CD/DVD Review: Saga - Spin It Again! – Live in Munich
earMUSIC/Eagle Rock Entertainment
All Access Rating: A-

Saga - Spin It Again Live!
Germany's love for Saga still runs as deep as it ever has. Glorious in design and execution, 2012's 20/20, the most recent album from the Canadian prog-rock puzzle makers, somehow managed to claw its way into the top 10 in a country that snatched up tens of thousands of copies of Saga's debut LP when hardly anybody outside of Canada knew who they were.

Charting that high, no matter where, is no mean feat these days for a group like Saga, who experienced its greatest success in the late 1970s and early '80s, but Germany has always respected and admired Saga's sonic artistry.

It should come as no surprise then that on the final night of their 2013 sold out European tour in support of 20/20 Saga would end up in Munich, treating an adoring crowd to a thrilling two hours of old favorites and strong newer material. Out on Blu-ray or as a two-CD release, Spin It Again! – Live in Munich documents, in vivid and immersive audio and video, a night of passion that reunited Saga with its most ardent paramour, as the band whirls through its back catalog with a rush of adrenaline.

Munich welcomed back the classic Saga lineup with open arms, taking great delight in lead vocalist Michael Sadler, having reunited with Saga for 20/20 after a five-year hiatus, delivering good-humored stage banter in both English and fluent German. In full throat, the audience sang the chorus to the soaring Saga classic "Wind Him Up" word for word, as Sadler took a break to soak up what was surely a transcendent moment for him and the band.

The time Sadler spent apart from Saga did him and the band some good. 20/20 was an inspiring piece of musical engineering, still as melodic and as daring as ever, but also darker and heavier in spots than past Saga efforts with some of Ian Crichton's cycling through some of his angriest and most compelling guitar riffage. In some ways, it was a throwback to years past, when Saga's resounding guitars and epic synthesizers crashed up against arty, literate storytelling full of the kind of terrific tension, unusual drama and skewed insight into the human condition found in Rod Serling stories.

Drinking in Saga's euphoric, carnivalesque performance, Munich seemed to take as much interest in newer pieces as it did in Saga's past, the audience and performer connecting intimately and with unabashed joy. "Six Feet Under" and "Spin It Again" are especially captivating, swept away on surging melodic flourishes and veering off down magical little detours that seem like doorways to places of mystery and strange beauty. There is cleverly disguised menace in the smiling countenance of "The Perfectionist," a stylish song about the murderous Ellery Snead, and the tantalizing "Anywhere You Want to Go" and "Mouse in a Maze" are powerfully addictive, while "The Flyer" is presented as a breathtaking trapeze act.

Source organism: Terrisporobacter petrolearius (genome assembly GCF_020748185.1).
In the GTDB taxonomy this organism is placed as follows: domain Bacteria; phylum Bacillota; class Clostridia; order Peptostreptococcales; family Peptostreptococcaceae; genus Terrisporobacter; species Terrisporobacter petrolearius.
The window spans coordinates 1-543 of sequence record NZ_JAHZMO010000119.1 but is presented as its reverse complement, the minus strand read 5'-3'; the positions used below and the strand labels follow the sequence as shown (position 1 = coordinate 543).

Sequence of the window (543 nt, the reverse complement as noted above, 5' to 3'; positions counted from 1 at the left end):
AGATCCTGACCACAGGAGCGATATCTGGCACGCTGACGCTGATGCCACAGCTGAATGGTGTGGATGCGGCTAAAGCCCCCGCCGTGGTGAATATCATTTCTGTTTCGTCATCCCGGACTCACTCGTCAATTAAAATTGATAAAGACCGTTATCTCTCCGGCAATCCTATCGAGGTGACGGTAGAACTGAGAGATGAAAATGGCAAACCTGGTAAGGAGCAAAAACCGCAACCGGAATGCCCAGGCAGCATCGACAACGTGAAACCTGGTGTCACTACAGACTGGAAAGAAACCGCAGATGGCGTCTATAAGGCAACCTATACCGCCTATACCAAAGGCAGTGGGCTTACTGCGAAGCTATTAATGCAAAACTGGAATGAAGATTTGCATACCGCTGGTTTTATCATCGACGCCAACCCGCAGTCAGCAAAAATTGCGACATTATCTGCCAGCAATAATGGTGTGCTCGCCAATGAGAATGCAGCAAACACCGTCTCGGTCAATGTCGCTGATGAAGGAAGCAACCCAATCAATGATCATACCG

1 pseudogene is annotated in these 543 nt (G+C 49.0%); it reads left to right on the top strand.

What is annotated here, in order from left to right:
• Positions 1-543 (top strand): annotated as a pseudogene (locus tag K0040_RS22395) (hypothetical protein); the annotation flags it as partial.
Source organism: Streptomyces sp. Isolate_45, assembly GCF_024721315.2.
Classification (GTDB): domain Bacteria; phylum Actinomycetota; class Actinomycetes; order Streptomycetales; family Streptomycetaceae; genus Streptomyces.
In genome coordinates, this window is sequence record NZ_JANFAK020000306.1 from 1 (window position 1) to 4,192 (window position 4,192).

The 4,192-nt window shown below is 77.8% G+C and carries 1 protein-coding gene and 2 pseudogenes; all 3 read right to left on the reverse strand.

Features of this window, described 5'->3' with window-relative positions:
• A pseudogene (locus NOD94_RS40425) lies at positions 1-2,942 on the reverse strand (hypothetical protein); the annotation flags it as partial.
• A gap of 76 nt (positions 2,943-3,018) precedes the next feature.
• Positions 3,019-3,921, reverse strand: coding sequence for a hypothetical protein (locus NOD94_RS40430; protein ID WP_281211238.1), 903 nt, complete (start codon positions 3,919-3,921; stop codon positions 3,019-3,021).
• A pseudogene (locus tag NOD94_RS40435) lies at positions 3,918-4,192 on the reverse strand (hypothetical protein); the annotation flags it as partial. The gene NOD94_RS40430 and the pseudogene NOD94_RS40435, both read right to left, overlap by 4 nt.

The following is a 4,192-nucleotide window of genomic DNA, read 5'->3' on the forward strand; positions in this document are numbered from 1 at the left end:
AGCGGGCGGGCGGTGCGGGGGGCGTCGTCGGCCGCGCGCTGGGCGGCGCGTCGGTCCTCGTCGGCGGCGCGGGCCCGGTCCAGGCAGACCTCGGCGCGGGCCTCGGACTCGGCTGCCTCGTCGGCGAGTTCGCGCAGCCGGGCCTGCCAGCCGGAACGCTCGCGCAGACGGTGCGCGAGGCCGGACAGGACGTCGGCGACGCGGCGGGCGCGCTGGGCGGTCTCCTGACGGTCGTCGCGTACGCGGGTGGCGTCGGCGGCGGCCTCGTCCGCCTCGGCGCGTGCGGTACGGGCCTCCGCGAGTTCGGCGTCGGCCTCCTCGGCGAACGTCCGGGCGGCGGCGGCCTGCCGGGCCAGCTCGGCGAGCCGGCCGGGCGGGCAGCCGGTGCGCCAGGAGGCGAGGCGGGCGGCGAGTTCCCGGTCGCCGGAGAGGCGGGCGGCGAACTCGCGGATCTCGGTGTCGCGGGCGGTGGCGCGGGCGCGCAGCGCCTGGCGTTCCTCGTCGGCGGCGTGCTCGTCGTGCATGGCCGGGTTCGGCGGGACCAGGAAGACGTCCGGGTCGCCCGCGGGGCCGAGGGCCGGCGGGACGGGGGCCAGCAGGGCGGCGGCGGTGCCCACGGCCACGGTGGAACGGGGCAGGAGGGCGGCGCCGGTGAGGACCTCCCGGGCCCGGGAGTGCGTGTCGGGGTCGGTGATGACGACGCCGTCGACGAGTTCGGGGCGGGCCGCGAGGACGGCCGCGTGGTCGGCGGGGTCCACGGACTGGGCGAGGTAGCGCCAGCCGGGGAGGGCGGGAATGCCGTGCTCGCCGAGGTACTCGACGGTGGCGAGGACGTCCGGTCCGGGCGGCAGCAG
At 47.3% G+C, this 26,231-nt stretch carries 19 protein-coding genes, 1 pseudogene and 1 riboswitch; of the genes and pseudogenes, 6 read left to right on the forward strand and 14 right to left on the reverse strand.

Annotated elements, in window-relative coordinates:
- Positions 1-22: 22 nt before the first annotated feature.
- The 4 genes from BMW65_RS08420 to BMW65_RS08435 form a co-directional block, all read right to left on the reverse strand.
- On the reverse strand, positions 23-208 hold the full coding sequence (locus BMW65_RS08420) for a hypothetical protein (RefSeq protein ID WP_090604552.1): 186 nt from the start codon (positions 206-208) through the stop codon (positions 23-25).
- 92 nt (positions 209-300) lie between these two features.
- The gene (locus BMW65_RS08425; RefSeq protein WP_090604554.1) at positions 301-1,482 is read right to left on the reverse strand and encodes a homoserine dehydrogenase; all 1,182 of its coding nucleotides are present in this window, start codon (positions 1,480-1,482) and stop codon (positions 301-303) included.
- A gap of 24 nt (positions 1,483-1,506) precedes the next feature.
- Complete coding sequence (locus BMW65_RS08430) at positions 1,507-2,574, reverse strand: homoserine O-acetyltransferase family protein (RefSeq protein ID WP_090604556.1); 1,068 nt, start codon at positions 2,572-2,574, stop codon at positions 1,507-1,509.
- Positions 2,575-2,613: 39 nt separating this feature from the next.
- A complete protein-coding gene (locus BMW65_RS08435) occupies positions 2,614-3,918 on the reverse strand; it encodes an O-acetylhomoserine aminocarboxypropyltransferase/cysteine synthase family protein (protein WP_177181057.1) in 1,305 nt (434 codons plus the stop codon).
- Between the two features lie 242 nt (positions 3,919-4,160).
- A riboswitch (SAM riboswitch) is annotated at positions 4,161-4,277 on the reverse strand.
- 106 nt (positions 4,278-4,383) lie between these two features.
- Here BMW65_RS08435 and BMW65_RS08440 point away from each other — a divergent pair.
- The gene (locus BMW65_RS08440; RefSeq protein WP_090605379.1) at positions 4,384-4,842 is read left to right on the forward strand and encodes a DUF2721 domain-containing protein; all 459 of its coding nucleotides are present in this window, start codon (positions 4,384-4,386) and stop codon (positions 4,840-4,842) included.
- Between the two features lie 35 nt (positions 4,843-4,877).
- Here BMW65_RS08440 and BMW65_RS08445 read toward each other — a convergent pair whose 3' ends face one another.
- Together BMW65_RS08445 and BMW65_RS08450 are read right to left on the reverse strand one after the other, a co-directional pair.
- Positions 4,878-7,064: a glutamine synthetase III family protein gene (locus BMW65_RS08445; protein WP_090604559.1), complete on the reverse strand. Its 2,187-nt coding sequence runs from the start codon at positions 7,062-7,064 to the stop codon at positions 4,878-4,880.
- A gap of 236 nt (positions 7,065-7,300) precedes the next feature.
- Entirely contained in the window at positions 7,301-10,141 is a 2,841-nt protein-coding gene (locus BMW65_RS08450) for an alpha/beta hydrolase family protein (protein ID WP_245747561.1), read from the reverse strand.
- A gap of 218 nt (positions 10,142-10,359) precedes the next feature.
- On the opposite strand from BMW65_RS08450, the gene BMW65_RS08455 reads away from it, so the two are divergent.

As vibrant and intoxicating as the first disc in the CD set is, the second one is more diverse, with the affecting piano exercises "Time's Up" and "Scratching the Surface" sounding naked and alone, but also thoughtful and warmly nostalgic. And then there's the buoyant "Humble Stance," which almost sounds like a bounding beer hall polka all gussied up with Saga's chrome-plated progressive bombast, and a storming version of "On the Loose" that tingles with excitement.

Long ago, Saga discovered the missing link between the crunching hard rock and progressive tendencies of countrymen Rush and the altered consciousness and shape-shifting, classically influenced arrangements of Yes. Given all that, it follows that Saga's musicianship should be incredibly entertaining to behold in concert, and it is, as Germany well knows.

Germans get that the dynamic interplay of guitarist Ian Crichton's flights of fancy – his complex riffs, mushrooming plumes and those searing, exacting and yet unpredictable leads of his that go only where he knows the way – with the spiraling of Jim Gilmour and Jim Crichton is not only absolutely dazzling, but also has a synergy that, to borrow a phrase from Rush, crackles with life. Germans get that Sadler's wonderfully expressive and strong, cloudless vocals make him one of the most underrated singers on the planet. And maybe the people of Munich, in particular, get Saga in a way others don't. Should the rest of the world gives Spin It Again! - Live in Munich, the perfect companion piece to 20/20, a chance, they'll get it, too. and

- Peter Lindblad


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